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Why Did CDC Suddenly Change its Story on COVID-19 Transmission?

Tuesday, September 22, 2020
Press Contacts: 

Roger Kerson, Roger@nationalcosh.org, 734.645.0535

Why Did CDC Suddenly Change its Story on COVID-19 Transmission?

Workplace Safety Experts Say Withdrawal of Science-Based Statement
on Aerosol Transmission is Irresponsible and Increases Health Risks

LOS ANGELES  – The sudden decision by the U.S. Centers for Disease to withdraw new, science-based guidance stating that COVID-19 can spread through aerosols – or small particles – is irresponsible and puts tens of millions of Americans at risk, say workplace safety experts.

“What on earth were they thinking?” said Marcy Goldstein-Gelb, co-executive director of the National Council for Occupational Safety and Health (National COSH). “The eyes of the entire world are on the U.S. Centers for Disease Control. It’s unprofessional and irresponsible for the agency to release new, scientifically accurate guidance about the transmission of a deadly virus – and then withdraw it almost immediately.”

At issue is a growing body of evidence – confirmed by over 200 scientists from 32 countries – that the COVID-19 virus can spread through airborne tiny particles, or aerosols, in some cases over distances greater than six feet. This changes previous guidance that the virus is primarily spread through larger-sized droplets at a distance of six feet or less.

The new, scientifically accurate information about aerosol spread has important implications for measures needed to control the virus, including improved ventilation, social distancing, and physical barriers to separate people in workplaces and public spaces.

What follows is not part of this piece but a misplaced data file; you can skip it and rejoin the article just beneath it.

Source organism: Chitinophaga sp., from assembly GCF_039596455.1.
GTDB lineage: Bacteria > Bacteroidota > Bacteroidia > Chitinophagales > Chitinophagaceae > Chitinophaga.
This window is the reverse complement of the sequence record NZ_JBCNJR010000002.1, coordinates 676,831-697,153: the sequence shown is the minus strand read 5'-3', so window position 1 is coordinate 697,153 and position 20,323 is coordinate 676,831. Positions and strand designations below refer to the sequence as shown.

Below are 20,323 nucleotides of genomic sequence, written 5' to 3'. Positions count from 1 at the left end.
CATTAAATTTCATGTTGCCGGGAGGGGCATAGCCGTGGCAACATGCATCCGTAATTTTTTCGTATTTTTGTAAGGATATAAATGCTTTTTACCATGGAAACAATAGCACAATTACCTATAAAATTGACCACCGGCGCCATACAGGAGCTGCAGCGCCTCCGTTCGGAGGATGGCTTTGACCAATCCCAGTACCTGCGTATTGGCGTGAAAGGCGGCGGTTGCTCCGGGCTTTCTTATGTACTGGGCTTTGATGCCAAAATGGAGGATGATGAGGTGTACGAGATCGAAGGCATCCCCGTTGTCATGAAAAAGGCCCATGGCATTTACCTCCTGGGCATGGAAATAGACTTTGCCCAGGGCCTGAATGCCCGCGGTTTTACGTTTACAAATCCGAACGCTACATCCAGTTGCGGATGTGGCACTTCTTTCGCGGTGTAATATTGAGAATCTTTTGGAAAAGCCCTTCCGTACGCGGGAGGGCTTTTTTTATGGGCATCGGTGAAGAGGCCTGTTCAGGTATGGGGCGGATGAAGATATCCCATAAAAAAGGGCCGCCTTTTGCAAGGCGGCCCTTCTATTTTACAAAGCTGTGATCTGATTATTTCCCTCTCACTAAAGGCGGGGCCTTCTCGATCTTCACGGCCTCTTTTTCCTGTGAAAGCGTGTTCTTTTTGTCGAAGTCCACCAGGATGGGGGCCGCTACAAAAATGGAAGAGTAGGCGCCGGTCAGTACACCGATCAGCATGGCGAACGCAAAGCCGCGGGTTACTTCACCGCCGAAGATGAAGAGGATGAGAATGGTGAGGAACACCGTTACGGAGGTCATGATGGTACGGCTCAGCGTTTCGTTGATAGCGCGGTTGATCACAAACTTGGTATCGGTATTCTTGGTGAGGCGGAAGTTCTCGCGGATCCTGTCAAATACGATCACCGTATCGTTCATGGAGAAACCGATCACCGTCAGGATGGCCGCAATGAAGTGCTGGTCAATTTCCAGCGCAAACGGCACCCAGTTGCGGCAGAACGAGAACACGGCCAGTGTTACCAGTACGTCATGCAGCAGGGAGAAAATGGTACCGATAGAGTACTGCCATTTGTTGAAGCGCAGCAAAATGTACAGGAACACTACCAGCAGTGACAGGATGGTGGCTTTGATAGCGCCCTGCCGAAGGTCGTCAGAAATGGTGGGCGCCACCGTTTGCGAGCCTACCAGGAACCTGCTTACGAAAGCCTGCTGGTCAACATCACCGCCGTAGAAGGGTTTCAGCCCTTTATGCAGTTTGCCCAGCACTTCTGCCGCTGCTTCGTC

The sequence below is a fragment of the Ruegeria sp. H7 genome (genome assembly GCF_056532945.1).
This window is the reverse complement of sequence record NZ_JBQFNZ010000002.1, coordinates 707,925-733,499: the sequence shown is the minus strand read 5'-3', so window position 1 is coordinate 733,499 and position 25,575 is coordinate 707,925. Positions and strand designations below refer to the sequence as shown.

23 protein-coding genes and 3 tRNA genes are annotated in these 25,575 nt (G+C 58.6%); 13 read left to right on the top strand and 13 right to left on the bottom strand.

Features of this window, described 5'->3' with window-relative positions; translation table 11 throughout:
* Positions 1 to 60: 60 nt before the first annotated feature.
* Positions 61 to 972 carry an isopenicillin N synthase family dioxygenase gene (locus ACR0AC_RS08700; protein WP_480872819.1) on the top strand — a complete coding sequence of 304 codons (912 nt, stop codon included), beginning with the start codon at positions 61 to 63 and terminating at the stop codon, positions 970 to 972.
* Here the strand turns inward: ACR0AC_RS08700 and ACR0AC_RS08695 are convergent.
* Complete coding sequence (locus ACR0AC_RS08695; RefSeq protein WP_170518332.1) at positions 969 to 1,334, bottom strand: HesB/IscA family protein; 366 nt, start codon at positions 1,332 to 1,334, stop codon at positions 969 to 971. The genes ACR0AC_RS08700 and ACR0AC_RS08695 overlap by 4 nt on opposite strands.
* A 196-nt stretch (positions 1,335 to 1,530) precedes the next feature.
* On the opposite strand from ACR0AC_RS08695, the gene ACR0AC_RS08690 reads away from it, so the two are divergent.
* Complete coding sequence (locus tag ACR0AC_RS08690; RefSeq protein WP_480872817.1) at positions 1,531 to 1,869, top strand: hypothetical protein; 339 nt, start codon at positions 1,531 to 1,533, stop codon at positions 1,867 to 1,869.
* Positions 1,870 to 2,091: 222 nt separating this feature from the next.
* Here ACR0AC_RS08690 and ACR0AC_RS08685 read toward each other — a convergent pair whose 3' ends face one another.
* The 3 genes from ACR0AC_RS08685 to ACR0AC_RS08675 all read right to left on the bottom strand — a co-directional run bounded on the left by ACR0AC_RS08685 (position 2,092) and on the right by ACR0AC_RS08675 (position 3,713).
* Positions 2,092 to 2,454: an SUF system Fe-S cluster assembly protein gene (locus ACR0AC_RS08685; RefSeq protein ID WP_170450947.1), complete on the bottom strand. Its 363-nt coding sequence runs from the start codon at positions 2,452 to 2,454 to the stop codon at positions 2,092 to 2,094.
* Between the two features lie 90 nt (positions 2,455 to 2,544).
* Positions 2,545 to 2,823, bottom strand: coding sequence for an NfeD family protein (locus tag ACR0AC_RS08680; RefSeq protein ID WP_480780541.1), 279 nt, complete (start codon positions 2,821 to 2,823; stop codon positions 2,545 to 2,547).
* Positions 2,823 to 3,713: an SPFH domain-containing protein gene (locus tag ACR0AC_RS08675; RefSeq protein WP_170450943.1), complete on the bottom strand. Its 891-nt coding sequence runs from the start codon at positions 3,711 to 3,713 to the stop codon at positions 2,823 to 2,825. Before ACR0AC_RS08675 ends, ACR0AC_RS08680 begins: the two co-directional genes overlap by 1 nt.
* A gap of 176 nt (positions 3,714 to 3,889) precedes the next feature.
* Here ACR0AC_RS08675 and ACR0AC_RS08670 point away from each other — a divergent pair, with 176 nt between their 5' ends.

After posting new information about aerosol transmission on Friday September 18, the CDC withdrew its new recommendations on Monday, September 21. “A draft version of proposed changes,” the agency stated, “was posted in error to the agency’s official website.”

“If you take the CDC’s explanation at face value, the carelessness with which they are handling life-or-death information is inexcusable,” said Goldstein-Gelb.  “If there’s another reason – like caving in to pressure from companies and industries that don’t want to pay to modify their facilities – that’s even worse.”

“Airborne and aerosol transmission of COVID-19 is a fact. Period.” said Peter Dooley, a certified industrial hygienist (CIH) who is Safety and Health Senior Project Coordinator at National COSH. “Whatever is or is not posted on the CDC website, occupational health and safety professionals in every workplace have an obligation to know the facts and implement necessary precautions. Improved ventilation, social distancing and physical barriers reduce the risk of spreading a deadly infectious disease – and save lives.”

COVID-19 resources available from National COSH:

  • Seven things workers should know about COVID-19 – including the facts on aerosol transmission.
  • COVID-19 fatality database, with public reports of more than 700 workers who have died after exposure from COVID-19. This represents just a fraction of total workplace fatalities from the pandemic.
  • “A Safe and Just Return to Work,” a National COSH report with recommendations for keeping workers safe during COVID 19 from labor and community advocates, industrial hygienists, occupational health experts, attorneys, and physicians.
  • Coronavirus Resources for Workers, including fact sheets by industry and occupation, guidelines on Personal Protective Equipment (PPE) and safe cleaning chemicals; information on Workers’ Compensation and other benefits, and more.

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National COSH links the efforts of local worker health and safety coalitions in communities across the United States, advocating for elimination of preventable hazards in the workplace. For more information, please visit coshnetwork.org. Follow us at National Council for Occupational Safety and Health on Facebook, and @NationalCOSH on Twitter.